Body, No Body

  1. In the Agatha Christie novel The Murder of Roger Ackroyd (1926), a country gentleman character is introduced as in fact by that time already an anachronism: the narrator explains that certain local gentleman of means who would travel  frequently to London were indeed important figures at the rural pubs of their day, because they could relate stories of London to the village folk; but of course this was before photographic magazines became popular and completely replaced the actual person and this one time living institution of sorts (photojournalism is considered to have originated in its more or less contemporary form as early as the 1890s.)

    2. The original living institution of the Fa’afafine can be understood from a structural standpoint as lending invigoration to sedentary human groups by drawing on psycho-physiological tensions present universally in individuals in terms of normative, non-normative sexuality. A tension, then, that helps to reinforce -specifically as physiological invigoration- the working stability of in fact the normative order itself, which ends up enduring thanks to such invigoration! In western society, however, such a function is not usually made logically explicit (according to whatever particular cultural semiotics), although the underlying physiological, and physiologically opprobic reality is the same. An example of a western cultural exercise in the structural function of the Fa’afafine can be observed in something like The Rocky Horror Picture Show (1975), in which the physiological and necessarily moral tension of conflicting sexual impulses in the individual are made explicit and turned into a kind of activity -or game- albeit of no immediate corporal consequences:

But the importance to human groups is by no means to eliminate or completely repress this tension, but rather to exploit it as resource towards sustained invigoration of, especially, the sedentary group, given that human physiology and the opprobic configuration of social individuality is a constant. And once again it would seem that originally nomadic human groups must accommodate the anachronism of their own physiological nature to posterior, sedentary circumstances: the importance of a moral social self becomes, in general but specifically as an aesthetic phenomenon, a resource of physiological, physio-opprobic invigoration in substitution of actual physical movement.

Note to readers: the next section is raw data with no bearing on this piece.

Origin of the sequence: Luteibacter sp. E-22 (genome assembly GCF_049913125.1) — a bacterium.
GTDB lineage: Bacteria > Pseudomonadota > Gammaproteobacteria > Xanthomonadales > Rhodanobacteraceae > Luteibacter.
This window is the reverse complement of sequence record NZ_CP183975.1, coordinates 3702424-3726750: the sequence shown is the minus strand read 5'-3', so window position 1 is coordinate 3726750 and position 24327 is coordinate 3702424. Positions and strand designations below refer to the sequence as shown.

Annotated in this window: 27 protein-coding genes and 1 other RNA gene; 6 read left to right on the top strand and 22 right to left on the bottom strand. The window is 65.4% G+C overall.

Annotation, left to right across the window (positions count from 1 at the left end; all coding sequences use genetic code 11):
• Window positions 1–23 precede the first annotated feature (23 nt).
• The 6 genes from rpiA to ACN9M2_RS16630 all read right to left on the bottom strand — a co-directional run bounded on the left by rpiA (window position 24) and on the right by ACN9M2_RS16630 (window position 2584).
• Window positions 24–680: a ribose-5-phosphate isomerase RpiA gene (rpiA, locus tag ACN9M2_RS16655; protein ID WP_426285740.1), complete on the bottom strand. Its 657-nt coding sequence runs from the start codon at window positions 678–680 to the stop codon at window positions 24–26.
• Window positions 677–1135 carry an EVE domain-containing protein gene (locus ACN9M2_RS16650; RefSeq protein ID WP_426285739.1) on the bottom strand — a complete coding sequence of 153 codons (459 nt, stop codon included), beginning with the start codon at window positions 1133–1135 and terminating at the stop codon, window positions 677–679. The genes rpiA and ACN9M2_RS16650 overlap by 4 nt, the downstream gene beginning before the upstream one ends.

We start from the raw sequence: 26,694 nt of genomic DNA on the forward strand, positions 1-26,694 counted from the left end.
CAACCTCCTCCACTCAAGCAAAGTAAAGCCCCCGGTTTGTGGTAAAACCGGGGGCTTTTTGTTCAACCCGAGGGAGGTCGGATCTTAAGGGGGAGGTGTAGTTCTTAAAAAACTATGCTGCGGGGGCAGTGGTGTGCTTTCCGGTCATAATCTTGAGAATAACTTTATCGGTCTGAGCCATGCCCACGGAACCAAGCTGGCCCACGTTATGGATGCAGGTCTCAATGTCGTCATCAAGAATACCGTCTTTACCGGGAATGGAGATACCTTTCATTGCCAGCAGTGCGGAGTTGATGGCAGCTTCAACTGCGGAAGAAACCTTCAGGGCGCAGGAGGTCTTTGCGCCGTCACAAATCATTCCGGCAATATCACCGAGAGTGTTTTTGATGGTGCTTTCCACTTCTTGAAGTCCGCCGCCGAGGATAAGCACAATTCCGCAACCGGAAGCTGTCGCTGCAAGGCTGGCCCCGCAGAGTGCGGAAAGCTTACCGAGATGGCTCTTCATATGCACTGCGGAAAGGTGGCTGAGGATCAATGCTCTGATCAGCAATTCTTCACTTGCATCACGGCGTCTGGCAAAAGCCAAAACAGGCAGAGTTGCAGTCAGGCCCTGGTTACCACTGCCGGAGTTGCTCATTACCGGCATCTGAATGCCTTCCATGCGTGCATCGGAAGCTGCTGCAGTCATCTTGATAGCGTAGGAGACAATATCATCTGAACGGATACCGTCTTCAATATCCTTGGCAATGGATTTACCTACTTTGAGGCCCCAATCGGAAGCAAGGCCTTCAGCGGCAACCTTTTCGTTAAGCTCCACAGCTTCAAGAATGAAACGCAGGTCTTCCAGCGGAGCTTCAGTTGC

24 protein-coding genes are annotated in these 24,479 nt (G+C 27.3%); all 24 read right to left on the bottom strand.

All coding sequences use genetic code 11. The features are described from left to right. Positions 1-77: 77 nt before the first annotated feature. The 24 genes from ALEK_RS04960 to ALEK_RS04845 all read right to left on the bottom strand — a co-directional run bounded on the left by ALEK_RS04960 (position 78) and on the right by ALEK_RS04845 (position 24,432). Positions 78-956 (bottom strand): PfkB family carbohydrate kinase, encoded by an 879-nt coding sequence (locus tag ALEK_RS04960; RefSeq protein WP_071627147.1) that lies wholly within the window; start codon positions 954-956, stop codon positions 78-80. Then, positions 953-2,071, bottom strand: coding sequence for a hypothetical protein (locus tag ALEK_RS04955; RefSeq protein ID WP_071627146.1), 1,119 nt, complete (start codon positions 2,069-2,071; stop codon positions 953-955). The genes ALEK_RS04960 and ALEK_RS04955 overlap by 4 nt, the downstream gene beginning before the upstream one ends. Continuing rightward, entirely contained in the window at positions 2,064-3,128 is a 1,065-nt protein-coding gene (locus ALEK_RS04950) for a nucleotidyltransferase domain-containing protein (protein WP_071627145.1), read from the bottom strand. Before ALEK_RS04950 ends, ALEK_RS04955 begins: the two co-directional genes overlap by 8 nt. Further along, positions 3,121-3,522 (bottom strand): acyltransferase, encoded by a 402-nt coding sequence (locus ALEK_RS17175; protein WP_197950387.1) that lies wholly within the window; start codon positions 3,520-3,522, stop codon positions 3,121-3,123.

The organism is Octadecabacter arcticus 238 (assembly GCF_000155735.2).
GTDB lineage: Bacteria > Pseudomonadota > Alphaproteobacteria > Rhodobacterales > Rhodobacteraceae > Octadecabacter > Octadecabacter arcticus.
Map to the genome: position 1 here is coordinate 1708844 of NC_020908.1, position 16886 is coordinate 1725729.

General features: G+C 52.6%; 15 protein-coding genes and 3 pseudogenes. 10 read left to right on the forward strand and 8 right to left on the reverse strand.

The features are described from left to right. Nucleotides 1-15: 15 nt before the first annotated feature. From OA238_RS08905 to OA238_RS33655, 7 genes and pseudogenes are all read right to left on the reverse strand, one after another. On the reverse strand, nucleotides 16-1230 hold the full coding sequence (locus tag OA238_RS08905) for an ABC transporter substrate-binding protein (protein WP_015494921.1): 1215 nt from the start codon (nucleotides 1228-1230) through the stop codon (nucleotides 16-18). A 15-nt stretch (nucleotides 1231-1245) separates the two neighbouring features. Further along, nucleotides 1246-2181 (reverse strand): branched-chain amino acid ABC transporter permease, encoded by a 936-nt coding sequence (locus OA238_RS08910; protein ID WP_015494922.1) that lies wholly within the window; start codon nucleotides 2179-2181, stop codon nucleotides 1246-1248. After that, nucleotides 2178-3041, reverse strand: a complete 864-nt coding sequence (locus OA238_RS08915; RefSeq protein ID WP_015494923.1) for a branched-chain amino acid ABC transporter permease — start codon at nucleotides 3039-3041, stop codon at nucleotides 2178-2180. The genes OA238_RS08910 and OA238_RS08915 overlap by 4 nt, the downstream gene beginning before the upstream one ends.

3.  Originally western, technologically-based anthropological experience has moved away from the corporal and into the purely physiological in many other forms: the question of a surveillance reality is in itself an induced state of physiological alarm that basically makes aesthetic one’s sense of bodily self; that is to say, the bodily is, in the end, displaced to a cultural periphery the center of which is really individual physiological-metabolic invigoration. And specifically, it is the individual’s opprobic sense of a moral self that is targeted by the camera’s lens, so that we may come to view and hold ourselves to an induced, extrinsic sense of self through something akin to what constitutes the internal, aesthetic force of how we believe we are seen through other people’s eyes:

Such an optical technique or manipulation ploy has been understood as a panopticon mechanism  based on the individual’s vulnerability to an opprobic sense of self that could also be conceived as an internal but actually extrinsic, aesthetic representation of, more than a bodily entity,  an ideally moral self.  But what is this but a a form of violently imposed bodily alienation,  and despite it structural practicality and even justification?

By contrast, less technologically imposed upon societies must hold on to the bodily, and given that the means of physiologically aesthetic representation are limited:

Case in point is, for example, the way the security of  banks in central American countries (among that of other continents, surely) is maintained through the ostensible presence of (heavily) armed guards, instead of through cameras; but the appeal here is to the individual’s sense, first and foremost,  of her own bodily integrity that in no way plays on  the fear of a third party sense of collective appropriateness. Here the flesh in question and up on the potential chopping block, as it were, is indeed directly your flesh, there can be no doubt about that! But, once again and is in the case of the original country gentleman and the original Fa’afine of Samoa, it is the reinforcement of bodily experience, not its displacement, that  seems to go against the grain of supposedly higher, technologically advanced civilized experience. However, the basic rule remains: that to value the bodily experience of others, one must embrace one’s own bodily entity; but this is the source of a particular kind of specific, technologically-advanced cruelty that, although ever present in culture in general (because indeed culture is and has always been in itself a movement away from the strictly corporal), is perhaps one of the hallmarks of post-industrial human experience (an idea constituting the foundation of the thinking of someone like, for instance, Foucault.)